Making Peace with Death
We spoke about the song “Peaceful Afternoon” which is interesting on several levels, both for its content as well as the fact that it was written as part of an ongoing agreement between Rufus and his husband Jörn.
“We have an arrangement now where for every album I release, there must be one song about him. So, it’s kind of a requirement, which can be a little grating. But once I’ve written it, I’m always so thankful and grateful for the love that I have in my life and for him specifically.”
The beauty of this song is that it lulls you in with its sweet melody until you realize that it’s about Rufus’ own death. I asked him to unpack that a bit and his attitude toward one’s mortality. He spoke briefly about his mother’s death from cancer ten years ago. Now a parent himself, age and experience has lent some perspective to life and death.
“I had experienced death a couple times before then, but nowhere near as intensely. Now there’s friends who’ve died. Even with COVID, I’ve lost a couple of people that I knew quite well. So, death is sort of creeping in, ever more blatantly. I’m a strong believer in accepting that fact and maybe even embracing it in a sense. Being an opera lover, and a great lover of Mahler’s symphonies, death is ever-present. But of course, now it’s more visceral and less romanticized. I’m not reveling in it necessarily, I’m just sort of kindly allowing it to walk through our lives, as it will.”
Rufus’ Creative Process
We also talked about “Romantical Man” which he counts as one of his favorites on the album. He delved into his creative process, by revealing, “Occasionally, if I’m on tour, I’ll wake up in the morning and I’ll have the whole day in front of me. I’ll be somewhere I love, in this case it was London, and I have the whole day, and I’m like, you know what? I’m just gonna walk across the city. And a song will come at the end of that journey. And I kind of get into a trance. And that’s what happened with that song. I walked for miles and miles, for hours and hours, and that was sort of my snapshot of that day in London.”
Do you take a recorder with you? Or do you store it in your memory and then get back to your hotel room?
“It depends. Usually I’ll record it on my phone or something. But really, I think the most valuable exercise is getting into the trance and becoming unconscious in a way of your surroundings and really getting lost in your imagination. So, you kind of stop recording and you sort of just start, you know, singing really.”
And will that happen in a hotel room, or just when you’re out?
“No. It requires a walk. Walking is necessary for writing songs because it gives you the rhythm. You end up sort of dancing a little. I mean, it’s crazy. You look like a crazy person.”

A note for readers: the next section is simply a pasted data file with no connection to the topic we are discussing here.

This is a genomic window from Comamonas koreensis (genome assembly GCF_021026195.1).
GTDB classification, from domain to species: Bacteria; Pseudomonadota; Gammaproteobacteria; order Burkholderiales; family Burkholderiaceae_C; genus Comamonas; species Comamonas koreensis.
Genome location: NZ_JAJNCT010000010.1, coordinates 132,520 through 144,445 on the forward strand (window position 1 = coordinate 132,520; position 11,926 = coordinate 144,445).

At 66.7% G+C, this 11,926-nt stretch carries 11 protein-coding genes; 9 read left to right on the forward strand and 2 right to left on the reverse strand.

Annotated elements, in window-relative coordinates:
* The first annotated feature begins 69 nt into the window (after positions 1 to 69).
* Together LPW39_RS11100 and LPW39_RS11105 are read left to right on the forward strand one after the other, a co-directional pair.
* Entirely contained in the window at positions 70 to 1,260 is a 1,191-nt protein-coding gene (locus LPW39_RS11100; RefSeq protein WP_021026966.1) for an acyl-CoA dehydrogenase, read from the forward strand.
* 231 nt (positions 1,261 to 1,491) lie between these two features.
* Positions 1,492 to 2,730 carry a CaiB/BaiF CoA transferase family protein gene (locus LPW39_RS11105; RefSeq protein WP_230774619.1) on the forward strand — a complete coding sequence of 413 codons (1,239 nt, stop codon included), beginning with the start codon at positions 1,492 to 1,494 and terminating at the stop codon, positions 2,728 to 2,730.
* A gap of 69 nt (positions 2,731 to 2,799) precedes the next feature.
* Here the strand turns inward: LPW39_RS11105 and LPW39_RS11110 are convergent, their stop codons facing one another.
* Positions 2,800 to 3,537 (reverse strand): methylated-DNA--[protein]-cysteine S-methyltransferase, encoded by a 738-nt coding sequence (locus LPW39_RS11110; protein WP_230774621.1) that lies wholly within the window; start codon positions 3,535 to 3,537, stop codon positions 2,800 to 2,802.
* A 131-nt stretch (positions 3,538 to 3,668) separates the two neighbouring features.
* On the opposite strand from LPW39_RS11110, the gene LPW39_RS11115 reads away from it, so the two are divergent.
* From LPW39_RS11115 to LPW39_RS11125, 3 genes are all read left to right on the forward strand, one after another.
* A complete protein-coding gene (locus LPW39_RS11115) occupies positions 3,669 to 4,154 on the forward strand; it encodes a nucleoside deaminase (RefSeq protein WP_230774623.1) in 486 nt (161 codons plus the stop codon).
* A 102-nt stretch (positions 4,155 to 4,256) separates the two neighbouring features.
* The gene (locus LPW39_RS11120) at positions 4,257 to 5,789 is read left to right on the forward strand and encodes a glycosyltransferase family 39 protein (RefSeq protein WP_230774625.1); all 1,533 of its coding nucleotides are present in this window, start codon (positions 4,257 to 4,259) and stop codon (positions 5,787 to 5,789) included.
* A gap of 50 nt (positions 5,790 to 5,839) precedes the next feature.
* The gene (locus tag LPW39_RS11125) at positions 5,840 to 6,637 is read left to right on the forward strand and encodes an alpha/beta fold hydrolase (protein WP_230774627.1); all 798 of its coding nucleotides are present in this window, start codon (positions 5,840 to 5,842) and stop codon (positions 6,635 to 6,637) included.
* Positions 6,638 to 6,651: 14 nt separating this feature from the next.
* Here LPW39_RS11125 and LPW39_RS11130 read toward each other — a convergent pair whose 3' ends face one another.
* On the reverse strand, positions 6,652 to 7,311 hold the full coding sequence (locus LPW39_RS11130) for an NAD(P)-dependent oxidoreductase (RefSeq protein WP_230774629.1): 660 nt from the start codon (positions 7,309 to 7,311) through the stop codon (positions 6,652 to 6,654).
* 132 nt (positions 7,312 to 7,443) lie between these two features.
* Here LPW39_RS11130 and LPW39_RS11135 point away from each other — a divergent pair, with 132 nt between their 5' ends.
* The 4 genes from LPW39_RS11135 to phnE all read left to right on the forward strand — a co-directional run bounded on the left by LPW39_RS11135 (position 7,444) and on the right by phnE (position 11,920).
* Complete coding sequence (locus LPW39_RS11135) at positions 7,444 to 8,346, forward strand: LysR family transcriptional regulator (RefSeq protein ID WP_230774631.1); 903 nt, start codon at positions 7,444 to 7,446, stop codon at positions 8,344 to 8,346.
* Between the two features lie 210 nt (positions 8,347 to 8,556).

The fun thing about a Rufus Wainwright song is that he’ll throw in an obscure reference which might take you off-guard and require a quick search of the internet. This happens in “Romantical Man” and his reference to an 18th century actress named Sarah Siddons who was considered one of the great tragediennes of her time, known for her portrayal of Lady Macbeth as well as challenging gender norms by taking on the role of Hamlet on numerous occasions. I asked if this is someone he was already familiar with…
“No. What happened is, I was on the walk and I passed this statue that really struck me. And there was a grave, so I took my phone out. It was the grave of Sarah Siddons, who I’d never heard of. And once you really dig into that story, it’s pretty fascinating in terms of both her life.” Siddons went on to experience a sort of posthumous fame courtesy of the Bette Davis movie All About Eve. “Anyway, it’s just kind of a funny thing which led to a bunch of ideas.”
And now she’s been re-immortalized in your song.
A Nod to Sondheim
“The Ladies Who Lunge” appears to be a nod to Sondheim, at least in terms of the title.
“Yeah, very much so. Melodically, it’s not like that, but the title is referring to the Sondheim number for sure. That was the latest addition to the album. That was something I was kind of noodling around with in the studio with Mitchell. And we just did it in a day. Well I did my part in a day. He ended up putting on some of his most complicated keyboard parts that he’s ever done for hours in the background.
The unusual sound, which almost reminds you of a Fellini score because it had that kind of bouncy, springy quality, is nice because it gets you out of the whole Laurel Canyon, studio session player, warm fuzzy sound. It suddenly becomes very plastic-y which is nice. It’s like a little break, you know?”
His “Duet” with Streisand
Being a big fan of Streisand, I couldn’t resist bringing up Wainwright’s presence at a Hillary Clinton Fundraiser in 2016 where Streisand performed “Happy Days are here Again.” From the audience, Rufus seized the opportunity to engage in his own duet (unbeknownst to Streisand) recreating the famous duet between Judy Garland and Barbra Streisand of “Happy Days Are Here Again” with Rufus singing Judy’s part “Get Happy.” I was curious whether Streisand got wind of this or if he heard from “her people.”
Rufus responded good-naturedly with his characteristic flair for irony and dry wit. “Well, I know that I posted it at one point, my … “our duet” – that didn’t happen. But… yeah, that was a crazy fundraiser. That was when Hillary coined her infamous “basket of deplorables” line which was ultimately used against her. But I had requested to sing that [duet] with her [Streisand]. We never heard back, so I was a little angry, so I sang it from the audience.”
So, you made overtures prior to that fundraiser?
“Yes, I have made overtures and we’ll see. I’m going to be doing a lot of work for Joe Biden and I’m sure that she will as well. So, our paths will cross again.”
Last but not Liza
With time running out, I asked about his rumored tussle with Liza Minnelli. While Judy’s daughter Lorna Luft appreciated Rufus’ homage to her mother in the spirit it was intended, Liza, well… not so much. Instead of letting it go, he wrote a song called “Me and Liza,” having some fun with the rumored feud. I asked if he’s buried the hatchet, metaphorically.
“I buried the hatchet years ago, but I don’t think it was reciprocated.” Careful to avoid reopening the wound, Rufus said, “I wish her all the best. I know that she’s – she has a lot to contend with, and I respect her immensely. But I don’t think it will be rectified at all.”
Is it true that your father also wrote a song about her? Apparently, they were childhood chums… with benefits. There’s a lyric about “pre-pubescent play.”
“Yes. Two generations of Liza-ness.”
For more on Rufus Wainwright, visit rufuswainwright.com.
Last modified: August 4, 2020